A Sweatshop Behind Bars
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If you think prison inmates only make license plates, you're behind the times.
As a child Ayana Cole dreamed of becoming a world class fashion designer. Today she is among hundreds of inmates crowded in an Oregon prison factory cranking out designer jeans. For her labor she is paid 45 cents an hour. At a chic Beverly Hills boutique some of the beaded creations carry a $350 price tag. In fact the jeans labeled "Prison Blues" -- proved so popular last year that prison factories couldn't keep up with demand.
At a San Diego private-run prison factory Donovan Thomas earns 21 cents an hour manufacturing office equipment used in some of LA's plushest office towers. In Chino Gary's prison sewn T-shirts are a fashion hit.
Hundreds of prison generated products end up attached to trendy and nationally known labels like No Fear, Lee Jeans, Trinidad Tees, and other well known U.S. companies. After deductions, many prisoners like Cole and Thomas earn about $60 for an entire month of nine-hour days. In short, hiring out prisoners has become big business. And it's booming.
At CMT Blues housed at the Maximum Security Richard J. Donovan State Correctional Facility outside San Diego, the highly prized jobs pay minimum wage. Less than half goes into the inmates' pockets. The rest is siphoned off to reimburse the state for the cost of their incarceration and to a victim restitution fund.
The California Department of Corrections and CMT Blues owner Pierre Sleiman say they are providing inmates with job skills, a work ethic and income. In addition, he says prisoners offer the ultimate in a flexible and dependable work force. "If I lay them off for a week," said Sleiman, referring to his workers, "I don't have to worry about someone else coming and saying, â€˜Come work for me.' "
For the tycoons who have invested in the prison industry, it has been like finding a pot of gold. They don't have to worry about strikes or paying unemployment, health or worker's comp insurance, vacation or comp time. All of their workers are full time, and never arrive late or are absent because of family problems; moreover, if prisoners refuse to work, they are moved to disciplinary housing and lose canteen privileges. Most importantly, they lose "good time" credit that reduces their sentence.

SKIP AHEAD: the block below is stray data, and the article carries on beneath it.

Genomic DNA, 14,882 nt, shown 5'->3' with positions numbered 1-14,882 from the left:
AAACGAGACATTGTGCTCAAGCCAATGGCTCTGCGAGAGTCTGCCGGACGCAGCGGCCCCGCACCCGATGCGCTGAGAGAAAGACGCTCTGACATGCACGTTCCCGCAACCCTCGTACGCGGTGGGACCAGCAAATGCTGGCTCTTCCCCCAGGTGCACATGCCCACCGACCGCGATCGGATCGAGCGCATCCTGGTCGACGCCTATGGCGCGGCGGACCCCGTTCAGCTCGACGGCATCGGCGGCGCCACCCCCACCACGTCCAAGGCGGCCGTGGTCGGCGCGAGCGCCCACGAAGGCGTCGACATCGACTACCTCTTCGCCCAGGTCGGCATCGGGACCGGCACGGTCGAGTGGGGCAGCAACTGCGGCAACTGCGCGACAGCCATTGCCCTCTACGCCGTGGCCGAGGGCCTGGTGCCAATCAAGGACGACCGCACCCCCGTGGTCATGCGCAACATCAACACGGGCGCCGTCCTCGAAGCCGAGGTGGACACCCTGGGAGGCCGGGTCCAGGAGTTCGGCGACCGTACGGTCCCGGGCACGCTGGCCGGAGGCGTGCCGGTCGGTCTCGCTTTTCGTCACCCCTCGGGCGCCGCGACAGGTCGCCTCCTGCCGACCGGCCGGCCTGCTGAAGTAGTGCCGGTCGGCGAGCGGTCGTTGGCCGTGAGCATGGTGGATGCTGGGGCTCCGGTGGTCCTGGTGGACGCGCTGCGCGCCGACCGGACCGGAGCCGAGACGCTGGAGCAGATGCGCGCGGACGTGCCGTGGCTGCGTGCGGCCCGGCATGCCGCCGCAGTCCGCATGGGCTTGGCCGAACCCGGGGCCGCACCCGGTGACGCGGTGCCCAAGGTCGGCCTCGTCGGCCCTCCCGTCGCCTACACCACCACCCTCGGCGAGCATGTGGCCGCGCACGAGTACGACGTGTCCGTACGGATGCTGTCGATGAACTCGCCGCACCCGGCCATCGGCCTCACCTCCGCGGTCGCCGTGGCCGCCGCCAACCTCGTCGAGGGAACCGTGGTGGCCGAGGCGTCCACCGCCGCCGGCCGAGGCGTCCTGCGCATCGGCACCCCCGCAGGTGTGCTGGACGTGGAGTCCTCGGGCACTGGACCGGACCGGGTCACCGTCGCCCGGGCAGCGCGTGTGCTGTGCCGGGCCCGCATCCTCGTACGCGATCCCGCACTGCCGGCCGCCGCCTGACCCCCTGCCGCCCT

Today, there are over 2 million people incarcerated in the U.S., more than any other industrialized country. They are disproportionately African-American and Latino. The nation's prison industry now employees nearly three quarters of a million people, more than any Fortune 500 corporation, other than General Motors. Mushrooming construction has turned the industry into the main employer in scores of depressed cities and towns. A host of firms are profiting from private prisons, prison labor and services like transportation, farming and manufacturing.
Critics argue that inmate labor is both a potential human rights abuse and a threat to workers outside prison walls claiming, inmates have no bargaining power, are easily exploited and once released are frequently barred from gainful employment because of a felony conviction.
In one California lawsuit, for example, two prisoners have sued both their employer and the prison, saying they were put in solitary confinement after refusing to labor in unsafe working conditions. In a nutshell John Fleckner of Operation Prison Reform labels the growing trend "capitalist punishment -- slavery re-envisioned."
The prison industry is not a new phenomenon, writes Fleckner. He says mixing the profit motive with punishment only invites abuse reminiscent of one of the ugliest chapters in U.S. history. "Under a regime where more bodies equal more profits prisons take one big step closer to their historical ancestor, the slave pen."